S. African strike points up new muscle of black unions
Johannesburg — South Africa's emerging black trade union movement may have issued its first serious challenge to the political order in this country. And the unions will be hard to deter as they go from strength to strength despite the country's severe economic recession, labor analysts say.
The opening clash between the unions and the government appears to have taken place Nov. 5 and 6 when an estimated 500,000 black workers refused to go to work in the economically vital Transvaal Province over political and economic grievances.
The government's response has been a combination of threats and action that seems to underscore the seriousness it attaches to the growing involvement of key black unions in political issues.
The government has detained seven people believed to be connected with the strike, including Chris Dlamini, president of the large black Federation of South African Trade Unions, and the members of the Transvaal Regional Stay-away Committee (TRSC), which was the prime strike organization.
Two of the TRSC members picked up by the security police had union connections. They are Moses Mayekiso, an official with the Metal and Allied Workers Union, which is an affiliate of the Federation of South African Trade Unions (FOSATU), and Themba Nontlantane of the Municipal and General Workers Union of South Africa.
At the same time the security police searched the offices of FOSATU, the multiracial United Democratic Front, and the Media and Research Services, a UDF affiliate.
In the wake of the two-day general strike, the government acknowledged the seriousness of the situation. Minister of Law and Order Louis Le Grange said in a speech that current black unrest in South Africa was more serious than the 1976 uprising because it involved more adult blacks.
And the minister of home affairs and national education, F. W. de Klerk, warned black unions against political involvement.
It was perhaps significant that Sasol, South Africa's large synthetic fuels producer, abruptly fired 6,000 black workers who joined the two-day strike. Some believe that since Sasol has strong government connections (most of its directors are appointed by the state), the government was behind the hard-line stance.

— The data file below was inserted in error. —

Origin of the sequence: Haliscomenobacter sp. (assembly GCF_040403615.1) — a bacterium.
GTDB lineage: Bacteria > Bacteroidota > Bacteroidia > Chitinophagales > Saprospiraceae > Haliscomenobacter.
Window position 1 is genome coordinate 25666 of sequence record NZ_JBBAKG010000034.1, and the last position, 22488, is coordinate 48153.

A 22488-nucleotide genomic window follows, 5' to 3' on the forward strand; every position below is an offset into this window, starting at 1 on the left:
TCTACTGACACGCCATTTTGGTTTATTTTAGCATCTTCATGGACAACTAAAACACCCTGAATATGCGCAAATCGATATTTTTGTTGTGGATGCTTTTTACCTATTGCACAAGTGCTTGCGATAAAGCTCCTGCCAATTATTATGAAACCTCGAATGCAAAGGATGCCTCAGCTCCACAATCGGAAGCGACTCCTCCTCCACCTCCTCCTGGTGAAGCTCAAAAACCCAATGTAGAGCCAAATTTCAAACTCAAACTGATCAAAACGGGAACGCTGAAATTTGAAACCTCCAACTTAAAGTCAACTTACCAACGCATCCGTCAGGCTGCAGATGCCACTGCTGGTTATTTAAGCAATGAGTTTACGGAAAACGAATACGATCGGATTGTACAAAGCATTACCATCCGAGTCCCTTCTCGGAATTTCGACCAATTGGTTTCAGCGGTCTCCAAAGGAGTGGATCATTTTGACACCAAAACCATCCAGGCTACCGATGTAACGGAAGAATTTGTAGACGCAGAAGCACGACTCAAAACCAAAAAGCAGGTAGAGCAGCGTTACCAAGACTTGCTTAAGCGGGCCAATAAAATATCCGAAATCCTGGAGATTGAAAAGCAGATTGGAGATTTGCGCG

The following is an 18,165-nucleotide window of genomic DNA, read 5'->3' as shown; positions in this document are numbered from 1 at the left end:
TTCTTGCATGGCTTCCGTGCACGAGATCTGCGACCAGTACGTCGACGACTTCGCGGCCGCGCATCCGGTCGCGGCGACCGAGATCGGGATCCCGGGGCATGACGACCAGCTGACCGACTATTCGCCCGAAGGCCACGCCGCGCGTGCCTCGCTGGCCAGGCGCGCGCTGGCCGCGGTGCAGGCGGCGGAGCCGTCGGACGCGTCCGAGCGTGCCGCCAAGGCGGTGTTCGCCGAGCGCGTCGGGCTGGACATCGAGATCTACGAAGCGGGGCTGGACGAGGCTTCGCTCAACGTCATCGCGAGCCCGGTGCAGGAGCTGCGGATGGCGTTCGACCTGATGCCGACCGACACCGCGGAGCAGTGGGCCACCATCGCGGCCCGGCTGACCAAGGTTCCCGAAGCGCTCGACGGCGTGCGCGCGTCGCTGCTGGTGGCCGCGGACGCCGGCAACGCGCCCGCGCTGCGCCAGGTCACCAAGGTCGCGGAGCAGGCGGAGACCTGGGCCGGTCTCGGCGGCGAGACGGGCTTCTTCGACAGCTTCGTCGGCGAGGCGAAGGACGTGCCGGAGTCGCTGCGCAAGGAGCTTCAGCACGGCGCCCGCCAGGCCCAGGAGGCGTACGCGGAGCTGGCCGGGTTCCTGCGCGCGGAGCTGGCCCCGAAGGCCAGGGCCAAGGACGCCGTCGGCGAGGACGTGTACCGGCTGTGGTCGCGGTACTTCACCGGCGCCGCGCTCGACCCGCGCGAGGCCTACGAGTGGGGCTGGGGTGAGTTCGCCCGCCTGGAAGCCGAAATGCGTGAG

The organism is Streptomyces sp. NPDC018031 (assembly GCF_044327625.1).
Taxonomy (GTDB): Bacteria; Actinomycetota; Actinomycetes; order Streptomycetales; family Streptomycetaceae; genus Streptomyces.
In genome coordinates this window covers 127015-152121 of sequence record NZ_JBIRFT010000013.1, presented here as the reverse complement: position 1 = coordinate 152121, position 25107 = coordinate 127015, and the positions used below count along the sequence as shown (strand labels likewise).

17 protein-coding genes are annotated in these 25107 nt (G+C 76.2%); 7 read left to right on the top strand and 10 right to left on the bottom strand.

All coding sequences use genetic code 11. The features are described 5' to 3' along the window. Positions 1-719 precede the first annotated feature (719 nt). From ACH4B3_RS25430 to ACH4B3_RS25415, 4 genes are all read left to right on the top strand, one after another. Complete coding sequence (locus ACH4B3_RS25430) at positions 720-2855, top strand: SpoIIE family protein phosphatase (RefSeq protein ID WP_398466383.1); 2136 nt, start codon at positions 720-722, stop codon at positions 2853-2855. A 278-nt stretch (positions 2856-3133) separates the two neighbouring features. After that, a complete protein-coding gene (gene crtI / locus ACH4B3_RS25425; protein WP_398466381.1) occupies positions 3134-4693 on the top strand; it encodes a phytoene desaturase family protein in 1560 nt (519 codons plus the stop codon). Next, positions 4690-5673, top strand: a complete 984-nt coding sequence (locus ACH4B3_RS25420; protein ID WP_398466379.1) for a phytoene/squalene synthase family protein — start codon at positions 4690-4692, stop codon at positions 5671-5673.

Black unions were not solely responsible for the strike. Indeed, the strike was apparently initiated by black youths. But labor analysts say the involvement of the unions was critical to the strike's effectiveness.
Union involvement, or more specifically black worker involvement, may also have been a watershed for black protest. The strike involved an alliance of workers, community leaders, and students that has not worked this well since the 1950s, some political analysts say.
Youth protest has been gathering steam since early this year. But the government has repeatedly stressed that there was a large element of intimidation behind the protests. A few radical students were intimidating large numbers of fellow students to boycott schools, the argument went.
It is difficult to quantify the extent of intimidation. But the involvement of adult black workers in the strike suggests that the ongoing black unrest in South Africa has broad roots and is not purely a youth phenomenon.
FOSATU is regarded by many labor experts as the strongest black union in South Africa, partly because of its solid organization at the grass-roots level. FOSATU strongly supported the two-day strike, which seemed to indicate that black workers were not only willing to make a political statement, but also were eager to do so.
Sasol workers, for instance, were adamant about joining the strike, even though their union, the Chemical Workers Industrial Union, sought an exemption from the general strike call. Rodney Compton, the union's general secretary, says the black workers at Sasol felt ''a need to express their enormous political frustrations.''
The emergence of black trade unions as an increasingly overt political force follows the remarkable growth of the black union movement itself.
The South African government granted black unions legal recognition in 1979. The membership in independent black unions has rocketed from about 100,000 in 1979 to about 400,000 today, according to Edward Webster, a professor of labor sociology at the University of the Witwatersrand in Johannesburg.
What makes the growth all the more noteworthy is that for the past three years South Africa has gone through its severest recession in modern times.
Professor Webster says South Africa is one of the few countries in the world experiencing growth in trade union membership. He attributes this to the huge pent-up demand for black unions that existed prior to 1979.
Black trade unionism scored a major gain this year when the black national union of mineworkers went on strike and for the first time ever won a concession for black miners from the mining industry.
It has been an open question since 1979 when black trade unions would begin to flex their muscles in the political field. The unions have been cautious, building strength among workers and focusing on factory issues.
But meanwhile, the unions have forged closer links with community and student organizations. And those links bore fruit during the recent two-day strike.
Beyers Naude, a prominent critic of the government, says what is happening in the black trade unions is nothing short of a ''silent revolution'' within South Africa. In the unions, blacks are learning what democratic rights are all about. And Mr. Naude says the unions could play host to a ''process of democratization which could be the foundation of a future government.''